Adam Klein Discusses Unpaid Intern Litigation, Wage-Hour Issues Related to Remote Connectivity and Employer Misclassification
Bloomberg BNA—Katarina E. Wiegele
Reproduced with permission from FLSA Litigation Tracker, (July 12, 2013). Copyright 2013 by The Bureau of National Affairs, Inc. (800-372-1033) http://www.bna.com
BLOOMBERG BNA: [Editor’s note: Adam Klein serves as lead counsel for unpaid interns in numerous wagehour class actions currently pending before the U.S. District Court for the Southern District of New York, including Xuedan Wang v. Hearst Corp., No. 1:12-cv-00793 (S.D.N.Y. June 27, 2013), Glatt v. Fox Searchlight Pictures Inc., No. 1:11-cv-06784 (S.D.N.Y. June 11, 2013), Ballinger v. Advance Magazine Publishers Inc., No. 1:13-cv-04036 (S.D.N.Y. June 13, 2013), and MacKown v. News Corp., No. 1:13-cv-04406 (S.D.N.Y. June 25, 2013). Whether plaintiffs-interns are statutory ‘‘employees’’ under the FLSA and New York Labor Law and what legal standard governs the issue are in dispute.]
Recent summary judgment rulings in Hearst and Glatt have spurred a sudden increase in wage-hour class actions on behalf of unpaid interns and assistants in the media industry. In each case, the court has attempted to formulate a standard for determining whether interns at for-profit businesses are ‘‘employees’’or fall under the ‘‘trainee’’ exception established by the U.S. Supreme Court in Walling v. Portland Terminal Co., 330 U.S. 148 (1947).
What are some important takeaways from these decisions?
Adam T. Klein: Our position all along has been that employers cannot just create a new class of workers and then decide that the class is somehow not entitled to wages. The FLSA was enacted to create a national minimum wage rate that applies to all workers throughout the U.S. workforce regardless of the title or position of the worker. The use of the term ‘‘intern’’ does not create an exception to that requirement, as the court in Glatt confirmed. This is not a new concept; the FLSA was specifically enacted to combat this type of abusive and deceptive employer practice.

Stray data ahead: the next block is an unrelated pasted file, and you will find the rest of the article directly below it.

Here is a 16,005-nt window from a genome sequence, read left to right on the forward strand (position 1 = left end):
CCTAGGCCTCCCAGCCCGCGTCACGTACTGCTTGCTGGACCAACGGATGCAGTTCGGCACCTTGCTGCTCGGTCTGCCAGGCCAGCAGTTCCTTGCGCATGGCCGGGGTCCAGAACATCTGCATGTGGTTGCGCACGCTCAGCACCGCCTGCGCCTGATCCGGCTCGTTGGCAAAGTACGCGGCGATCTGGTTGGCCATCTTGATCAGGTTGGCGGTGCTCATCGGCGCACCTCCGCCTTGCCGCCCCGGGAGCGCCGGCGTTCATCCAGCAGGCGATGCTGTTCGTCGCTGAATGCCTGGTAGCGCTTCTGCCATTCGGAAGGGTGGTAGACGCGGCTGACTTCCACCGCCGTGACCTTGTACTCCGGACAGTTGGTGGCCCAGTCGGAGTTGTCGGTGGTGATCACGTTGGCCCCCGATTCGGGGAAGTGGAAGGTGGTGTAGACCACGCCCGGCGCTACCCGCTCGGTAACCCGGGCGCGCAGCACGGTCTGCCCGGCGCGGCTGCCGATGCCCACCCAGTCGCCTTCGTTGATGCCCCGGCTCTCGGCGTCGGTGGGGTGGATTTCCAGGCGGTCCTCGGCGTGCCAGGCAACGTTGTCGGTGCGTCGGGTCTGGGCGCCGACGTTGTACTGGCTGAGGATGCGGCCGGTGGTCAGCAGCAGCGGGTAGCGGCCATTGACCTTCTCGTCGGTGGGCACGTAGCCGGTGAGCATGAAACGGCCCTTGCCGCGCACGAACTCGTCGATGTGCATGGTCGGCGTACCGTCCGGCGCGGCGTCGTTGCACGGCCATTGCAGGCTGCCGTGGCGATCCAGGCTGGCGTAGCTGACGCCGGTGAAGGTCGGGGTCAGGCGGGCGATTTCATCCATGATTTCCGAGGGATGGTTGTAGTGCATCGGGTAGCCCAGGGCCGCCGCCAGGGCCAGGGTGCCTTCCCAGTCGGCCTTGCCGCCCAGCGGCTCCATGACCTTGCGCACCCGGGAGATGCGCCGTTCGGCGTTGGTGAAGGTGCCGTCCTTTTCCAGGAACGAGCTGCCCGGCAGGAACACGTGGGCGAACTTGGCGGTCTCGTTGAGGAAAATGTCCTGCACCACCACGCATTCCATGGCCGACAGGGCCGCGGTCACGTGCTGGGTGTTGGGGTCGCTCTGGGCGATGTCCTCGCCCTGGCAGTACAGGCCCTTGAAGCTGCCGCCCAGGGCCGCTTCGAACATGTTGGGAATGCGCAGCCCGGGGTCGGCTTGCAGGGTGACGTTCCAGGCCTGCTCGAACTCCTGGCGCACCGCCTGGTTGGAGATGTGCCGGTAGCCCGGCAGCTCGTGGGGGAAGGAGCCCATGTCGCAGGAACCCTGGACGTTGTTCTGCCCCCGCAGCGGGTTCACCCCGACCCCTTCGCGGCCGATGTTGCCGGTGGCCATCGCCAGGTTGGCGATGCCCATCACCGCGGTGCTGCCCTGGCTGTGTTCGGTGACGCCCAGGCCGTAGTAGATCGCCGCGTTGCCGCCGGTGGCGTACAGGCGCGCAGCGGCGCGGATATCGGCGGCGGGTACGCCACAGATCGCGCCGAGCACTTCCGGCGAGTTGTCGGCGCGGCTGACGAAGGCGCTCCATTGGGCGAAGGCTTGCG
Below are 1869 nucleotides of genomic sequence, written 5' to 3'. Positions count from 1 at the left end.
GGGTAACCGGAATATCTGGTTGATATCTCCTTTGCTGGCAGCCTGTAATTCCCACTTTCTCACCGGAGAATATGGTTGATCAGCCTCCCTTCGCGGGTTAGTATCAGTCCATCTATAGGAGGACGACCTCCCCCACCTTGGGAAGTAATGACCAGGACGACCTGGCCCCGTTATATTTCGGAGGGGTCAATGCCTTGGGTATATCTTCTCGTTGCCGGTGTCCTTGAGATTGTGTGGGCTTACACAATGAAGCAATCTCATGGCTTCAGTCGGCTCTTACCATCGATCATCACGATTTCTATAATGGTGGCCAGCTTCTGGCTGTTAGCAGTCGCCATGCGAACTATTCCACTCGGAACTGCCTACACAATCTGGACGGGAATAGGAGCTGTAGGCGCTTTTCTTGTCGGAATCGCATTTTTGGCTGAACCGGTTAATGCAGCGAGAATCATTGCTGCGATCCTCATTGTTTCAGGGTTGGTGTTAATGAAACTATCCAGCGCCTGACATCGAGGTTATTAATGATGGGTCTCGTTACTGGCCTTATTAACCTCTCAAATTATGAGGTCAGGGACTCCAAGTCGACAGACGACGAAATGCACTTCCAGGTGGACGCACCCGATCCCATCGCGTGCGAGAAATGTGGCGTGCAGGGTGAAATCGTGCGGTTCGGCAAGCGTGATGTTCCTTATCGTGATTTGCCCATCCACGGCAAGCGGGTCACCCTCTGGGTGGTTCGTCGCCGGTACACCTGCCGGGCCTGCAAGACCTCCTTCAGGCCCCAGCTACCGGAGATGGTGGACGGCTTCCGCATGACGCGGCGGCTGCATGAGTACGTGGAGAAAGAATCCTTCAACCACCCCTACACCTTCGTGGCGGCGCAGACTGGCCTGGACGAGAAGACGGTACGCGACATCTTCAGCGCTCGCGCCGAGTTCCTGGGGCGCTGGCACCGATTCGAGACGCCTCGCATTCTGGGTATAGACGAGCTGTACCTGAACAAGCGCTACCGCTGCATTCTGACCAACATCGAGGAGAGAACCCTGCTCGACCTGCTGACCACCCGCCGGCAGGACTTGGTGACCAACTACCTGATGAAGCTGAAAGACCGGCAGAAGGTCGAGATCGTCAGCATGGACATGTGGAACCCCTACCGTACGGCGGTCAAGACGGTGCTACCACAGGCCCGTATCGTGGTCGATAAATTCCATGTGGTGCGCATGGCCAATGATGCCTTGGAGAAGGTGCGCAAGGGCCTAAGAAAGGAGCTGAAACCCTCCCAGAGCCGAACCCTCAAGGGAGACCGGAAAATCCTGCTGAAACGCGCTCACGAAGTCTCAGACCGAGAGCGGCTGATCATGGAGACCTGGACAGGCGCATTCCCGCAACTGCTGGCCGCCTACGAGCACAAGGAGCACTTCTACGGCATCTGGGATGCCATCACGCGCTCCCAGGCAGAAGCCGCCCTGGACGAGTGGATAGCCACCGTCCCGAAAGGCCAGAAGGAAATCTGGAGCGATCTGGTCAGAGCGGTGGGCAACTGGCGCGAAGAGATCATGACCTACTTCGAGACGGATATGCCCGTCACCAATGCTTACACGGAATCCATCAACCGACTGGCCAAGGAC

BLOOMBERG BNA: How would you argue the class/ collective action mechanism is useful in challenging companies’ unpaid internship policies?
Klein: This is a classic example of a negative value claim—where the economic value of lost wages for each individual intern is simply too small to justify filing a lawsuit. Given that reality, the only effective way to prosecute this type of case is through class litigation.
BLOOMBERG BNA: With advancements in technology and the need for flexible work arrangements, more and more employees are working from home. What wage hour issues do telecommuting and remote connectivity (i.e., mobile devices, virtual private networks (VPNs)) pose with respect to nonexempt employees?
Klein: This issue is challenging. Basically, the FLSA and analogous state laws require the payment of wages for time worked. What is compensable time worked can be difficult to assess when employees are permitted to use mobile devices remotely without limitation or on an ad hoc or sporadic basis. However, employers can handle this situation through the use of clear written rules for when an employee is on the clock and entitled to wages or is not working. The bottom line is that employers cannot accept the benefit of work but then disclaim liability for earned wages. Compliance with these concepts takes effort but can be accomplished.
BLOOMBERG BNA: What practical advice would you offer to employers in developing and implementing work-at-home policies and procedures?
Klein: My job is to prosecute wage-hour class actions. In that context, my suggestion is for employers to take seriously their obligations to comply with the law and to pay workers for all time worked.